Since his 2009 single “Beer on the Table” first put him on the map, Wisconsin-born artist Josh Thompson has bounced around Nashville like an empty can in the back of a truck bed. But through no fault of his own — he was just a victim of label changes, beginning his career at Columbia and most recently doing a stint at ShowDog-Universal. It was during his time in between at RCA Nashville (like Columbia, a part of Sony Music Nashville), however, where he recorded his latest project, Change: The Lost Record, Vol. 1. On October 9th, the former concrete worker is releasing the six-song EP independently, with help from ole Digital/The Orchard.
“I call it my first second record that’s coming out third,” the wry Thompson tells Rolling Stone Country. “I cut it at Sony in 2011 and we parted ways right before the record came out, and I left with the record. I knew that I wanted to release it at some point in time, and I went right to another record label, but I didn’t want to give it to them, so I kept it. In January, I got out of my last current deal and thought this was the right time to release it.”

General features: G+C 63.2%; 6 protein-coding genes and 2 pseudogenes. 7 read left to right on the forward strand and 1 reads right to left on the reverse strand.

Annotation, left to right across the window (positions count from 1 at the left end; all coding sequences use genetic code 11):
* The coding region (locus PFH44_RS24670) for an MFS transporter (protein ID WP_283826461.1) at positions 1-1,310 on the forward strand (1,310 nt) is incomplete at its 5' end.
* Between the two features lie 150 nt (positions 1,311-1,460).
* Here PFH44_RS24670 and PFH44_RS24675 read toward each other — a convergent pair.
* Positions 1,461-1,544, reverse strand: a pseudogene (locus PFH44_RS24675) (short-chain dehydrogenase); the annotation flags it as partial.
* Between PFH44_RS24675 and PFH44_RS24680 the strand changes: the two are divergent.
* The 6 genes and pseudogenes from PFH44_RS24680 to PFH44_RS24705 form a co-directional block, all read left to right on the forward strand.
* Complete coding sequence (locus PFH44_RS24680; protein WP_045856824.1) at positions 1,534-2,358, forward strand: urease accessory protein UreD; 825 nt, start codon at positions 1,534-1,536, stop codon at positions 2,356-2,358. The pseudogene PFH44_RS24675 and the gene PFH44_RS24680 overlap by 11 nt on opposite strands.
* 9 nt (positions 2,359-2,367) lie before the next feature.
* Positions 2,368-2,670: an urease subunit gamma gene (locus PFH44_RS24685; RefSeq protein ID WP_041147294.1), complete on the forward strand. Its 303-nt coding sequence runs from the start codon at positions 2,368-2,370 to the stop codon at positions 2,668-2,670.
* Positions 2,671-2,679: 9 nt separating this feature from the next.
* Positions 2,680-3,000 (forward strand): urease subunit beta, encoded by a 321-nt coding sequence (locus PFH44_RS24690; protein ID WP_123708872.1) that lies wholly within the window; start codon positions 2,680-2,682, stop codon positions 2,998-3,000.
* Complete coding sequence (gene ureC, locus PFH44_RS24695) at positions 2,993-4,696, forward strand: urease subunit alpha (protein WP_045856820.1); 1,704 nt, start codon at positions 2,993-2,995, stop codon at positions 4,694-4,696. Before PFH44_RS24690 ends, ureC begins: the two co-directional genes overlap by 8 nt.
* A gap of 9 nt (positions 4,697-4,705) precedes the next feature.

Split up into two EPs — the second volume’s release date is still to be determined — the album features all of the songs Thompson wrote and recorded while at RCA, including a duet with Justin Moore, “Livin’ Like Hank,” and the autobiographical “Same Ol’ Plain Ol’ Me.” Thompson debuted the song live on the Grand Ole Opry in September. (Watch the video above.)
“It’s a classic country song. It has that old traditional ‘Workingman Blues’ feel,” he says. “It’s about, it doesn’t matter what you dress up like, it’s still going to be me; and making no apologies for who I am.”
“Same Ol’ Plain Ol’ Me” is indicative of Change‘s overall honky-tonk feel, full of steel guitar and generous amounts of twang. Even so, Thompson says he sees a lot of fans of pop-country at his shows. Currently on the road, he’ll touring right up through Christmas.
“There’s a lot of cross-pollination,” he says. “There are a lot of country fans out there who love what I do and love what everybody else is doing. They’re just music junkies. If you’re singing about something real and delivering it well, it’ll come across as genuine.”
The idea of recording something outside of his comfort zone is foreign to Thompson, who strives to remain true to his Hank and Waylon-inspired roots.
“I have to sing these songs every night, so it can’t be a stretch. It’s got to fit with what you’ve done, and with what the fans are going to like,” he says. “You learn that over the years.”